We explore more techniques for making our rhythm playing as dynamic and musical as possible.
Double stops are an integral part of the Western Swing sound. Here, Austin will break down the mechanics and application of this important skill.
Triads can be used to navigate the fretboard more fluidly by connecting triadic runs. In this lesson, we'll discuss how we can incorporate these shapes into our soloing.
Let's move on to some licks inspired by the greats! We'll start off with this Tiny Moore-influenced lick.
Our next lick is inspired by one of the originators of the "fuzz" tone, Junior Bernard.
Let's keep the pedal down with this lick from the genre-defying Jimmy Wyble!
Now let's close out our "licks inspired by the greats" section with this cool series of licks in the style of Western Swing great Eldon Shamblin.
We learn a fully composed melody and harmony part for our first Western Swing track.
Moving on, we learn a full melody and harmony for our second Western Swing song.
Using concepts from throughout the course, we learn a composed solo that works over all the changes of our first Western Swing song.
We apply the same concepts to learn a fully composed solo over the second Western Swing track.
Austin closes out the course with some pointers, tips, and exercises to improve your improvisational vocabulary in a Western Swing context.
The acoustic guitar may seem like a very one-dimensional instrument, but with the correct techniques, it can be expanded to truly become a versatile instrument that provides a wide range of colors, tones, and feels. Let's join Austin Filingo as he breaks down the skills required to unlock your acoustic playing and achieve a new level of versatility!
Austin Filingo introduces us to, 'Acoustic Versatility: Core Skills'!
Let's get underway as Austin discusses the all-important right-hand, which is as important as the left in regards to creating a versatile acoustic sound.
Should we play with a pick or our fingers? The answer is both. In this lesson, Austin will highlight some great hybrid picking techniques with a fun Swing-styled chord progression.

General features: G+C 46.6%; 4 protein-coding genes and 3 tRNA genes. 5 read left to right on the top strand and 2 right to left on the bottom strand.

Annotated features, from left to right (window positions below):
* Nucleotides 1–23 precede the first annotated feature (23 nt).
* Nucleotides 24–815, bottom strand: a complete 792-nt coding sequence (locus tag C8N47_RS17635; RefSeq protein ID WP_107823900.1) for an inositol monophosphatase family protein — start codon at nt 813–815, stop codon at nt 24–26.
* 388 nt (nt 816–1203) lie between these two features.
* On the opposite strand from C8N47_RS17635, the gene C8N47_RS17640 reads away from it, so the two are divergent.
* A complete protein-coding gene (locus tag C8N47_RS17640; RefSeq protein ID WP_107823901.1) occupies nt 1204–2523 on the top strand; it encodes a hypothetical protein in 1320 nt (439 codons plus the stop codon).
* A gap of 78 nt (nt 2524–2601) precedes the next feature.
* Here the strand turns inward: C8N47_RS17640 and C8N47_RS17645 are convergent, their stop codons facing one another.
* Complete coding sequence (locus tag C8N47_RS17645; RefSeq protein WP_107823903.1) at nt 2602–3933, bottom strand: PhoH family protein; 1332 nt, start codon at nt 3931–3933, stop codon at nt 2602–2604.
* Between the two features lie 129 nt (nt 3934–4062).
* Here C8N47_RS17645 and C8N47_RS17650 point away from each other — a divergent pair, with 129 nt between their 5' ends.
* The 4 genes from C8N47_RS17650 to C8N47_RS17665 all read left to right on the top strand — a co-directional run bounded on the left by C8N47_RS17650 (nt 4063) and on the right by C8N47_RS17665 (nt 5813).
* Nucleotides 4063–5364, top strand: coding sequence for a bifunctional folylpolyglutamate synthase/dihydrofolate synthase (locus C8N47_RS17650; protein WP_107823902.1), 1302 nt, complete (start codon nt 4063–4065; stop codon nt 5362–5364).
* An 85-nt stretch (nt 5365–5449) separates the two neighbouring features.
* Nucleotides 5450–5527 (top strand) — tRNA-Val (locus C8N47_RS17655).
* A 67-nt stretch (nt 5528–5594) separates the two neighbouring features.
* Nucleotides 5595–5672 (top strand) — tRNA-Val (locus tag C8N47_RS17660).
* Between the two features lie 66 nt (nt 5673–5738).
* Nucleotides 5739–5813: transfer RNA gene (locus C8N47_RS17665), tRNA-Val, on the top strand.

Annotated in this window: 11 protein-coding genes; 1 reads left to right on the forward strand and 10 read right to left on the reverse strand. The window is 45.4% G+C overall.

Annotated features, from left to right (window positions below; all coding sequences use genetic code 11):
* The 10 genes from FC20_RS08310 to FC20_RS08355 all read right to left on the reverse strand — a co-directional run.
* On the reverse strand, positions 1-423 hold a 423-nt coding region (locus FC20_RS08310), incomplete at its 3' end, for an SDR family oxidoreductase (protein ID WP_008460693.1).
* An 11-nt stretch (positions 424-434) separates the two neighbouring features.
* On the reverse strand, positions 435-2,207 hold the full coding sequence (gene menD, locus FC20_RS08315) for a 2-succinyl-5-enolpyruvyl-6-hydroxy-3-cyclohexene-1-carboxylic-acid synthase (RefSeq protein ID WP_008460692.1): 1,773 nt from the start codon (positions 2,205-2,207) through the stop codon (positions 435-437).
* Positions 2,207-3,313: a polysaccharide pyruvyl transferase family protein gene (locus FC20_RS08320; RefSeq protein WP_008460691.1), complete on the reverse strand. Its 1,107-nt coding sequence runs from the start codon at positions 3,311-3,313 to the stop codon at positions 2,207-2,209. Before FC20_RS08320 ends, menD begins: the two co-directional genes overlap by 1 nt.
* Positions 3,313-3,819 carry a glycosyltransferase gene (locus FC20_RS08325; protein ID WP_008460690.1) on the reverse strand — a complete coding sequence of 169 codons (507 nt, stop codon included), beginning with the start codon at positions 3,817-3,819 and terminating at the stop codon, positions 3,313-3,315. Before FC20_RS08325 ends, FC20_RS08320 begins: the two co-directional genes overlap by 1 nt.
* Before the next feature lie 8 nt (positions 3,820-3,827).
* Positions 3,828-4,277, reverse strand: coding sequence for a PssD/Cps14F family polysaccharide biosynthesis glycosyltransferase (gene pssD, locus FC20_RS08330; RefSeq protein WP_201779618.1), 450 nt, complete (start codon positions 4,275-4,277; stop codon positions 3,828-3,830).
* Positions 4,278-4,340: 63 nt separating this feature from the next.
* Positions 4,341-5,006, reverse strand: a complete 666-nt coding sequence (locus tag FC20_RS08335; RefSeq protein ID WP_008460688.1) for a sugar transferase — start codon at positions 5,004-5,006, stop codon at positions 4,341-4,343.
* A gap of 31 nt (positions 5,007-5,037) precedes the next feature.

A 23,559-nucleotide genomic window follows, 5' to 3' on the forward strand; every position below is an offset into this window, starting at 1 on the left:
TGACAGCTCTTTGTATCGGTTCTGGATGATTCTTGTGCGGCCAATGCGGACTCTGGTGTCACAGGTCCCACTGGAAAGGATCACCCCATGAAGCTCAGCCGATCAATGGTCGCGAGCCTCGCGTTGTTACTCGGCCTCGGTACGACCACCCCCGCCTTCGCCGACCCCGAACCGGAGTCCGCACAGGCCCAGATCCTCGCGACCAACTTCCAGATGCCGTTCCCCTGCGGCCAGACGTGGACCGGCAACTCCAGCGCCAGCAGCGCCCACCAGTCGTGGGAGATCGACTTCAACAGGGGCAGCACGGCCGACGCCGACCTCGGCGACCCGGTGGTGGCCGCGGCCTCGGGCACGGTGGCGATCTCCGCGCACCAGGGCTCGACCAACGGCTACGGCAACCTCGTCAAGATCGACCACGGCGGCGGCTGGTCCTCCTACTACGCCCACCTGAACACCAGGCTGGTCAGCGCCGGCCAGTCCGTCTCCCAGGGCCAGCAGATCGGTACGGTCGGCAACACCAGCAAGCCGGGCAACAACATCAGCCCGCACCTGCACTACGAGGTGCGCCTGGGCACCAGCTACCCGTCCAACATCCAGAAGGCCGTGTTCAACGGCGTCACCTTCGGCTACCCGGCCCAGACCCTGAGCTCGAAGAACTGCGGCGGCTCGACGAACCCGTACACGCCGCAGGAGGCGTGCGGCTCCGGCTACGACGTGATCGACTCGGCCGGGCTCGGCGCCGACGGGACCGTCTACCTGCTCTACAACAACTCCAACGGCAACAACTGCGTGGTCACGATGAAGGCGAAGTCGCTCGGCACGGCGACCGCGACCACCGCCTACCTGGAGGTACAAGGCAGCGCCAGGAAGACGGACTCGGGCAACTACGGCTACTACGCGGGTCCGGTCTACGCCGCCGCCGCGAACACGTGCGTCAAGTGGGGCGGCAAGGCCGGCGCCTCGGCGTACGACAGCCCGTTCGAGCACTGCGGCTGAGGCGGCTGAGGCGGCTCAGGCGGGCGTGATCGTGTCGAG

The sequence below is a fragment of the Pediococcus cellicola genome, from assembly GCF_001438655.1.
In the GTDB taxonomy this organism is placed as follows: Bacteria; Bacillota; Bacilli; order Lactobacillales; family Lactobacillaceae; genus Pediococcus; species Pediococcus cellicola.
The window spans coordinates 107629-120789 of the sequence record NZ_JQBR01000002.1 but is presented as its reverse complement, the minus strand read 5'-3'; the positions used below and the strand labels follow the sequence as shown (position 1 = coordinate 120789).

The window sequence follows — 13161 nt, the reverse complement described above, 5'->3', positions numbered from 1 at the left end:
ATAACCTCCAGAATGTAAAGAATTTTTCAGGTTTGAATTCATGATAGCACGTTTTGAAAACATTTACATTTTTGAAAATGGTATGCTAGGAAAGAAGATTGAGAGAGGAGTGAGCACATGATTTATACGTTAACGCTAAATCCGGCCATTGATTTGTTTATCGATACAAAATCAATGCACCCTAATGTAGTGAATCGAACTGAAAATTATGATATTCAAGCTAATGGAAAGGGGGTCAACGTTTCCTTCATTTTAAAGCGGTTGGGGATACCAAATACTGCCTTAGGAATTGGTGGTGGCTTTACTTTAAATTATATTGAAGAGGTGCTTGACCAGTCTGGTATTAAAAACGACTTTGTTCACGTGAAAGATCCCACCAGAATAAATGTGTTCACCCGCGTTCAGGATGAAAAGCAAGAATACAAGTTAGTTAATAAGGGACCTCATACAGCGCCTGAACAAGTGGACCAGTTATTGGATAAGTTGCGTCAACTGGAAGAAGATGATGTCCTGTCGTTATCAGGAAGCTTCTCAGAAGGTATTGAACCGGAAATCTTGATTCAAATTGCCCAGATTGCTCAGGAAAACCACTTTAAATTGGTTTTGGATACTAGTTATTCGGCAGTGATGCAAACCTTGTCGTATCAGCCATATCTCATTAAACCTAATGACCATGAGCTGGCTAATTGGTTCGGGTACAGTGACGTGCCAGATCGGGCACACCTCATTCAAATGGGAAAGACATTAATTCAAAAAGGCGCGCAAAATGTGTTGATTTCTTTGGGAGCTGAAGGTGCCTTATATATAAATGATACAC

Harmonics can add a layer of finesse to our playing. Here, Austin will cover some techniques to incorporate our right hand into the harmonic mix and expand our knowledge beyond the standard open harmonic positions!
Strength and speed are essential to attributes to versatile playing. In this lesson, Austin presents us with a challenging exercise using a two-octave G-major scale.
A strong left hand can help create clear and confident notes that allow for great embellishments in our playing. Here, Austin shows us a great trilling exercise to help develop our left hand strength!
Open string licks not only sound great, but can also be a great way to traverse the fretboard. Here's a great pedaling horizontal lick that really captures a classic-rock feel.
Now let's cover open-stringed vertical licks with this fun descending lick!
One of the common embelishments that we'll run into are bends. Here, Austin provides us with a bluesy lick that uses bends to cover a lot of real estate on the fretboard!
Capos are one way that we can effortlessly embellish our sound to create unique tones and textures. In this next lesson, Austin will highlight a few different capo positions over a single backing track to create different feels within the song.
It doesn't take much to steer the feeling, color, or melody of a song. In this lesson, Austin highlights a minimalist phrasing technique utilizing very few notes.
Displacing our notes rhythmically throughout a piece can create an interesting ebb and flow in our phrasing. In this next lesson, Austin will highlight this technique over a familiar backing track.
We've all heard the term "in the pocket", but what does that actually mean as a guitarist? Here, Austin covers this topic and provides us with a rhythmic phrasing exercise to help us find and stay in "the pocket"!
It's time to open up the fretboard a bit with this pleasant chording exercise that highlights the I, IV, and V positions!
Let's take our I, IV, and V positional knowledge to the next level with this exercise covering the scales and modes of those positions.
Closing out our section on the I, IV, V, here Austin will help us to relate these chord positions to their accompanying arpeggios!
Arpeggios are a fun and useful trick, but how can we make them musical? In this next lesson, Austin will highlight some of his techniques for creating musical arpeggios!
Bebop Scales can be moved chromatically on the fretboard due to the inclusion of passing tones in the scale. Here, Austin will highlight the use of these scales with a droning chord exercise where we can try our hand at incorporating these useful scales from the Bebop Era of Jazz.
Congratulations! You've arrived at the final lesson of the course! To close things out, Austin will share a great sounding two-string chromatic lick.